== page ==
Instead of hitting viewers over the head with a single interpretation, you encourage them to make the film their own. For me the labyrinth is a manifestation of Dave’s subconscious fears and the exploration of it is Dave coming face-to-face with personal issues and relationship problems as well. It’s dark but ultimately hopeful in that Dave Made a Maze seems to suggest that even if you end up incarcerating yourself in a prison of your own making we are not necessarily prisoners of fate. Would you agree that it’s an uplifting narrative?

[Spoilers below]

I think so, yes. I mean, they get out, and they get out together. That’s the only way they were going to get it. The core of the movie is the Dave and Annie relationship and the emotional climax of the film is seeing them fall in love again because all of these things have gotten in the way of that. And once they get back to that place of just being together and being in love, seeing each for who they are and remembering how much they like what they’re seeing, that’s when the escape begins, that’s when safety becomes a reality again. In that regard I think it’s very hopeful. It’s a relationship that could have gone one way or the other but they staid grounded, they looked in each other’s eyes and said ‘no, we’re gonna make it’.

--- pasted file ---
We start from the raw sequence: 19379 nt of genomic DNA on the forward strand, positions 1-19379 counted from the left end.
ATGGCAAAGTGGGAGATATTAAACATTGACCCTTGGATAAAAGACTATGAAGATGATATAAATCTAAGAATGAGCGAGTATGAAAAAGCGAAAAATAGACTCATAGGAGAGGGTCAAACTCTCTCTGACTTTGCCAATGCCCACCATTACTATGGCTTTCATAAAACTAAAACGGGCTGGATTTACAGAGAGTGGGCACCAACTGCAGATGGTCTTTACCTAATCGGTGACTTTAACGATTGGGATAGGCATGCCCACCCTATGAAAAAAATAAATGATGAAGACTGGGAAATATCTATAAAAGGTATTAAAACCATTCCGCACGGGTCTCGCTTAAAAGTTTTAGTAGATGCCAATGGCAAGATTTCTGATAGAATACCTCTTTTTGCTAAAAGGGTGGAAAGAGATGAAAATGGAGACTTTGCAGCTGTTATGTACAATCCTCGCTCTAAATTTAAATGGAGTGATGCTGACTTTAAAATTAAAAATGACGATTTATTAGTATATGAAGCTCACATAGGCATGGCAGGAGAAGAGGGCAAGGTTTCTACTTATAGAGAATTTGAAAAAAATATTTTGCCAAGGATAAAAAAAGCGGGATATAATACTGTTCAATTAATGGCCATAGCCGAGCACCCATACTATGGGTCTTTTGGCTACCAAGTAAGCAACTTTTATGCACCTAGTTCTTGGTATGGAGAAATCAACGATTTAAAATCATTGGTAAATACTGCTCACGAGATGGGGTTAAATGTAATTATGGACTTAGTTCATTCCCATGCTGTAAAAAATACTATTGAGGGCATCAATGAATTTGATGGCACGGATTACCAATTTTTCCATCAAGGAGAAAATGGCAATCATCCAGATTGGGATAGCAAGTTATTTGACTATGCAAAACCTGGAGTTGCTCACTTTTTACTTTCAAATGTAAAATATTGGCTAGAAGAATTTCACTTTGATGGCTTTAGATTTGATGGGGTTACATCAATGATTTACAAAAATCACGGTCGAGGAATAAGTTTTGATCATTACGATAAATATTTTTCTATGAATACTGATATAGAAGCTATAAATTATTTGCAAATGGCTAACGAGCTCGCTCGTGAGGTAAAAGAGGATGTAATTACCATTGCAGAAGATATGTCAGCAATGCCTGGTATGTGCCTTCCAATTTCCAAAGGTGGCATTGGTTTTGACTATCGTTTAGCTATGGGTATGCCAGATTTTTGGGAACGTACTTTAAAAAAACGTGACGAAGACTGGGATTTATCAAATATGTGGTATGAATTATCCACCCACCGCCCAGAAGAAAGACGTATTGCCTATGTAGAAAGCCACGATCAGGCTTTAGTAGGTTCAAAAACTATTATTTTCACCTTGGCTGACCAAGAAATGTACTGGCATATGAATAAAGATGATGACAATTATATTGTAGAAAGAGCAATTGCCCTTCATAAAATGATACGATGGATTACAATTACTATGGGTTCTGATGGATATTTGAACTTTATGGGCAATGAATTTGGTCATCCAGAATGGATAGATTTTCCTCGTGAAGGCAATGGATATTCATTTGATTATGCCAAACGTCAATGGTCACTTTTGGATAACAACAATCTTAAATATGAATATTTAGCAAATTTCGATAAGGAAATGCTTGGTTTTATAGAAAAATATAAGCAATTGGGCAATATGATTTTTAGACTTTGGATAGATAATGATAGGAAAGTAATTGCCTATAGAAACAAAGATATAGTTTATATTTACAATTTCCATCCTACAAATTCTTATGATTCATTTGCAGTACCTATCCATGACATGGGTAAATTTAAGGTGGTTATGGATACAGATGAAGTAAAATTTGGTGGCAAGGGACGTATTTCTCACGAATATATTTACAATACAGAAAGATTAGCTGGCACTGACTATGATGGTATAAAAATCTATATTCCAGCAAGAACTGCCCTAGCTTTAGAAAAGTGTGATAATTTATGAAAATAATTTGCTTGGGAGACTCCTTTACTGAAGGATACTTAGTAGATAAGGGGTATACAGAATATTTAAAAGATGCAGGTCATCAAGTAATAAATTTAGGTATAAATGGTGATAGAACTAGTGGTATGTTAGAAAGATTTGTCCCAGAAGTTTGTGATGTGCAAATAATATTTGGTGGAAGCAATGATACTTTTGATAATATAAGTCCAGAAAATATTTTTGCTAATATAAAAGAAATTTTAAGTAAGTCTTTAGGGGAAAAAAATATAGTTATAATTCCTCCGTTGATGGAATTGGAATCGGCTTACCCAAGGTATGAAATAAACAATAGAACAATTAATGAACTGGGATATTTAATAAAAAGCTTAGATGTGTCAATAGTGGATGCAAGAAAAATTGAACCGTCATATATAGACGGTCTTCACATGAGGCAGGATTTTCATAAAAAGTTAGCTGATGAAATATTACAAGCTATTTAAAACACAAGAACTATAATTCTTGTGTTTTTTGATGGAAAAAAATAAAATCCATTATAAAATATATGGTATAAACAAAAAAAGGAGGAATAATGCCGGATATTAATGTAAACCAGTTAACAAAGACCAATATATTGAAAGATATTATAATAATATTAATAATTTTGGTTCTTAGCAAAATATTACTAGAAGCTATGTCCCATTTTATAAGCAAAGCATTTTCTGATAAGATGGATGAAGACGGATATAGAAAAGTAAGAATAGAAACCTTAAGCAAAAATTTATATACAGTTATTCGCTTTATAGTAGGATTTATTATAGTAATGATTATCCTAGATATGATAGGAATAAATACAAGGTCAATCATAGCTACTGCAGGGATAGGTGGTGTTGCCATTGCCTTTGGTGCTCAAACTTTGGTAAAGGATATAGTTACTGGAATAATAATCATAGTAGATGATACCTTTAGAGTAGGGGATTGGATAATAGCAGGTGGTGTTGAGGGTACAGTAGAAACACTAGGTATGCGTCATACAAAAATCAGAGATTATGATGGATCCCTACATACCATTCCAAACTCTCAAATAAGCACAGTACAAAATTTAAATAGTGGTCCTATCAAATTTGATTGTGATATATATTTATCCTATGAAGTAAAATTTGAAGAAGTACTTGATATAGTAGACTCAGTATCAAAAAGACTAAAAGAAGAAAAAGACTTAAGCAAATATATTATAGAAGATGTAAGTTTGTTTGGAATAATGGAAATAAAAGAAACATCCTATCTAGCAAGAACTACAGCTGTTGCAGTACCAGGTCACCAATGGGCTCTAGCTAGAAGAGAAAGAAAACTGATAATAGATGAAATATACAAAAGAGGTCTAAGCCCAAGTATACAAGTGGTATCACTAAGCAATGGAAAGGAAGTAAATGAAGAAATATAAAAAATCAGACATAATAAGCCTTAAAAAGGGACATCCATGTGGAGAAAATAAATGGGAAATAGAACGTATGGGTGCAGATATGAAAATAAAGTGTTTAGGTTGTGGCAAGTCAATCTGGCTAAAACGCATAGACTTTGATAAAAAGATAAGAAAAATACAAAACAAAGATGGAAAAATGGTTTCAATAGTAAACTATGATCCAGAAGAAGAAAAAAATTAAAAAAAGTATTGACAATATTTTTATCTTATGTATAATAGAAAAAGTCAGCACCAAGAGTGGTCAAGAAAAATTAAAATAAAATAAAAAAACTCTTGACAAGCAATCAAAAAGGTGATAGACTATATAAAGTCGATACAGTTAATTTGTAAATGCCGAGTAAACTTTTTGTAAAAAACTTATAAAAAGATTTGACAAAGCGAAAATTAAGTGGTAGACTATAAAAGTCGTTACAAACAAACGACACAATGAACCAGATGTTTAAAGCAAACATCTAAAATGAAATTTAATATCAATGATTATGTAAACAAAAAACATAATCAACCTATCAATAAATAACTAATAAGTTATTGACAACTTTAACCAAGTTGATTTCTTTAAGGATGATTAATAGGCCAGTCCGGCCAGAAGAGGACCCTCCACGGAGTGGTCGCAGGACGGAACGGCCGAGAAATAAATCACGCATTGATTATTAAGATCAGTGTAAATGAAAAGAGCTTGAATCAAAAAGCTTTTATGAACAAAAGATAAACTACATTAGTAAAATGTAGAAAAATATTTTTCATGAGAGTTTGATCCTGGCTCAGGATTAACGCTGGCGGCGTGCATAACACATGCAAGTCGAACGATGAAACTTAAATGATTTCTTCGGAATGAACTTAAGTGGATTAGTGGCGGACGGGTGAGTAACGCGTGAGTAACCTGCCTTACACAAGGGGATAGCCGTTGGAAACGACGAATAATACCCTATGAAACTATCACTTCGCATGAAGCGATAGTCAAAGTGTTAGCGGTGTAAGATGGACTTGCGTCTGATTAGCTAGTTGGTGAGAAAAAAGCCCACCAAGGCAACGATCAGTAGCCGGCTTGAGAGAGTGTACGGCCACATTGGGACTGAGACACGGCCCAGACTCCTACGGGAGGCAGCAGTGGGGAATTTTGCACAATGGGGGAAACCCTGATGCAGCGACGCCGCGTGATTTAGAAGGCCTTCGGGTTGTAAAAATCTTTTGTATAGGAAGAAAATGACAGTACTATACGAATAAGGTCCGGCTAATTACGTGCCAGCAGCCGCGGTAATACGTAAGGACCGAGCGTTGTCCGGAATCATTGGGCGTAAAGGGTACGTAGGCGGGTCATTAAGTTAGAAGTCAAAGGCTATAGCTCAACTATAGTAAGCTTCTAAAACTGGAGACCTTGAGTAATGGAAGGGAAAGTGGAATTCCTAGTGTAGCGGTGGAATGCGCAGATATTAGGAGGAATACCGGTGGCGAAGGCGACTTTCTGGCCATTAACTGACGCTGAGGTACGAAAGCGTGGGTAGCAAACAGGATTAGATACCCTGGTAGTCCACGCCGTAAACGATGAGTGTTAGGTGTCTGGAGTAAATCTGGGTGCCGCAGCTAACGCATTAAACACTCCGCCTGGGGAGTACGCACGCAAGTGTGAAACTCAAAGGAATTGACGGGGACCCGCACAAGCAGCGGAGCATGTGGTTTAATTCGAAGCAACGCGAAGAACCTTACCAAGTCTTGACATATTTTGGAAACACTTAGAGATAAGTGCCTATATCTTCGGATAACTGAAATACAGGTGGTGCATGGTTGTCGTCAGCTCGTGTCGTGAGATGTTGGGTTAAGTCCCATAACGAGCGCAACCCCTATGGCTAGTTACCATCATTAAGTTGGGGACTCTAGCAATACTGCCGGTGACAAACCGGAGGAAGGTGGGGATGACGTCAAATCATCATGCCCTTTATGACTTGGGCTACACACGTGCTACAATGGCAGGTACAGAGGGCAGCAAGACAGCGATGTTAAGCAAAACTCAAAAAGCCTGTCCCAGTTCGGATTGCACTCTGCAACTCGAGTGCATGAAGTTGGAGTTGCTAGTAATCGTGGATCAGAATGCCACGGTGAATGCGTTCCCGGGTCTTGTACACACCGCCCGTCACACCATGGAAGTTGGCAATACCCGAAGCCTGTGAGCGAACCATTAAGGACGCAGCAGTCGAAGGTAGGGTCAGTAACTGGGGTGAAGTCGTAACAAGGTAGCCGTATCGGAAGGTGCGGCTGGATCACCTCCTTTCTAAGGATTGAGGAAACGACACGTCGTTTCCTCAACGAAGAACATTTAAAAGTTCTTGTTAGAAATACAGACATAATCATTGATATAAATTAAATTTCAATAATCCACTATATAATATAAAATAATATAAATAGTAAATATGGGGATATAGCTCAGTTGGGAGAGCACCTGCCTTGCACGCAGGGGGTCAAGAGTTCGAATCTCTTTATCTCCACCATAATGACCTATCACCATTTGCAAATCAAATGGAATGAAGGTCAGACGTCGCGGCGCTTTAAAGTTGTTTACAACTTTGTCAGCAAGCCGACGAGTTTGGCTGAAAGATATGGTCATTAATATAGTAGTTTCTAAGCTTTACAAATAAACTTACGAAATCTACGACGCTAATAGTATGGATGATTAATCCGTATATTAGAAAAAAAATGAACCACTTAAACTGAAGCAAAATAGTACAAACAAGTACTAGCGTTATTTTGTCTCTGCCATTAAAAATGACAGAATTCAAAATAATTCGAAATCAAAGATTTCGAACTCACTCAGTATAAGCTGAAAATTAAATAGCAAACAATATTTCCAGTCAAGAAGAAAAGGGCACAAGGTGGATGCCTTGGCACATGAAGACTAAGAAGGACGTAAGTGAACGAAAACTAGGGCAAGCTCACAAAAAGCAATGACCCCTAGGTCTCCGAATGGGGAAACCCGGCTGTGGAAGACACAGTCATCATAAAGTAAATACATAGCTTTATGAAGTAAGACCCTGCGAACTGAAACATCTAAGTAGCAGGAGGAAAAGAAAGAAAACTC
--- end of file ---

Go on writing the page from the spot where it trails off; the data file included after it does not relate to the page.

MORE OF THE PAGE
We did shoot some of the melancholic music in sifting through the destruction and we did shoot that closing sequence much like a funeral because even though I always thought he’s changed for the better, he’s matured, I’ve always felt that change is hard; change is painful, even positive change. So there’s a price to be paid. There’s a price to be paid to be a creative person. There’s a price to be paid to make a relationship work. There’s a price to be paid to maintaining your friendship. Everything comes at a cost. I don’t say that because I pity the poor artist, you know. It’s a gift to be able to create; that is a gift from somewhere but it doesn’t come without a price.

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Other than the fact that you have a character in the film who’s also a filmmaker who is chronicling the journey of Dave - which already seems like an autobiographical element - the story seems very personal to you as a creative person. Could you elaborate on this?